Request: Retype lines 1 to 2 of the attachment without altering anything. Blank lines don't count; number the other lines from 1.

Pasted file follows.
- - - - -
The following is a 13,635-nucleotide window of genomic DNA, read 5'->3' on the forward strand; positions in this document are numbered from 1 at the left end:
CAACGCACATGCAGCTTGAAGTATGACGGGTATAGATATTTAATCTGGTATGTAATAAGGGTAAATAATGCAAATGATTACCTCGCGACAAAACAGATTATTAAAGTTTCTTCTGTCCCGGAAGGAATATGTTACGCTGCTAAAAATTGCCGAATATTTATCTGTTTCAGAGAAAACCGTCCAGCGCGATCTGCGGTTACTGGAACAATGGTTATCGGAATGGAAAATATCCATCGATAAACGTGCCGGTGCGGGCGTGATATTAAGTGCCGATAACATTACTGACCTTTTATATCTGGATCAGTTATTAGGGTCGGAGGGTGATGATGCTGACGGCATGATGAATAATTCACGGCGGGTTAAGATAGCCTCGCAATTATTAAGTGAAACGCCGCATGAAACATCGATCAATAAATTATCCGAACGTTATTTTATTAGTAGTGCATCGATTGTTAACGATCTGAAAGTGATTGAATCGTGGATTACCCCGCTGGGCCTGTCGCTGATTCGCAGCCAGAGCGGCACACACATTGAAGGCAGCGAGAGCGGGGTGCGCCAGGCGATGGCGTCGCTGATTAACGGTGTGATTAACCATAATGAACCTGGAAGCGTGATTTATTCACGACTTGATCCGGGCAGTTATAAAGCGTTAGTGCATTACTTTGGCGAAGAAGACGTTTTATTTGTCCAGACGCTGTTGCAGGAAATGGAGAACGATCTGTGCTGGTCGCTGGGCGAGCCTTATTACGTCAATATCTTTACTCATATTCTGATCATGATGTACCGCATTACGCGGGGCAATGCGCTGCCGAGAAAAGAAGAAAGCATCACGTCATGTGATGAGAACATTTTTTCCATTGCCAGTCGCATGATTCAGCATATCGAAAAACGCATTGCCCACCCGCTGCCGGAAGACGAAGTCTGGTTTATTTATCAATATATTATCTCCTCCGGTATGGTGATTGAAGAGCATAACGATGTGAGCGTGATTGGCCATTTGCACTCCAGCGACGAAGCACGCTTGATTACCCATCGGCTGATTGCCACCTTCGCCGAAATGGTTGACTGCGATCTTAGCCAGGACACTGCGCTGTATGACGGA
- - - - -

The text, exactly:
The following is a 13,635-nucleotide window of genomic DNA, read 5'->3' on the forward strand; positions in this document are numbered from 1 at the left end:
CAACGCACATGCAGCTTGAAGTATGACGGGTATAGATATTTAATCTGGTATGTAATAAGGGTAAATAATGCAAATGATTACCTCGCGACAAAACAGATTATTAAAGTTTCTTCTGTCCCGGAAGGAATATGTTACGCTGCTAAAAATTGCCGAATATTTATCTGTTTCAGAGAAAACCGTCCAGCGCGATCTGCGGTTACTGGAACAATGGTTATCGGAATGGAAAATATCCATCGATAAACGTGCCGGTGCGGGCGTGATATTAAGTGCCGATAACATTACTGACCTTTTATATCTGGATCAGTTATTAGGGTCGGAGGGTGATGATGCTGACGGCATGATGAATAATTCACGGCGGGTTAAGATAGCCTCGCAATTATTAAGTGAAACGCCGCATGAAACATCGATCAATAAATTATCCGAACGTTATTTTATTAGTAGTGCATCGATTGTTAACGATCTGAAAGTGATTGAATCGTGGATTACCCCGCTGGGCCTGTCGCTGATTCGCAGCCAGAGCGGCACACACATTGAAGGCAGCGAGAGCGGGGTGCGCCAGGCGATGGCGTCGCTGATTAACGGTGTGATTAACCATAATGAACCTGGAAGCGTGATTTATTCACGACTTGATCCGGGCAGTTATAAAGCGTTAGTGCATTACTTTGGCGAAGAAGACGTTTTATTTGTCCAGACGCTGTTGCAGGAAATGGAGAACGATCTGTGCTGGTCGCTGGGCGAGCCTTATTACGTCAATATCTTTACTCATATTCTGATCATGATGTACCGCATTACGCGGGGCAATGCGCTGCCGAGAAAAGAAGAAAGCATCACGTCATGTGATGAGAACATTTTTTCCATTGCCAGTCGCATGATTCAGCATATCGAAAAACGCATTGCCCACCCGCTGCCGGAAGACGAAGTCTGGTTTATTTATCAATATATTATCTCCTCCGGTATGGTGATTGAAGAGCATAACGATGTGAGCGTGATTGGCCATTTGCACTCCAGCGACGAAGCACGCTTGATTACCCATCGGCTGATTGCCACCTTCGCCGAAATGGTTGACTGCGATCTTAGCCAGGACACTGCGCTGTATGACGGA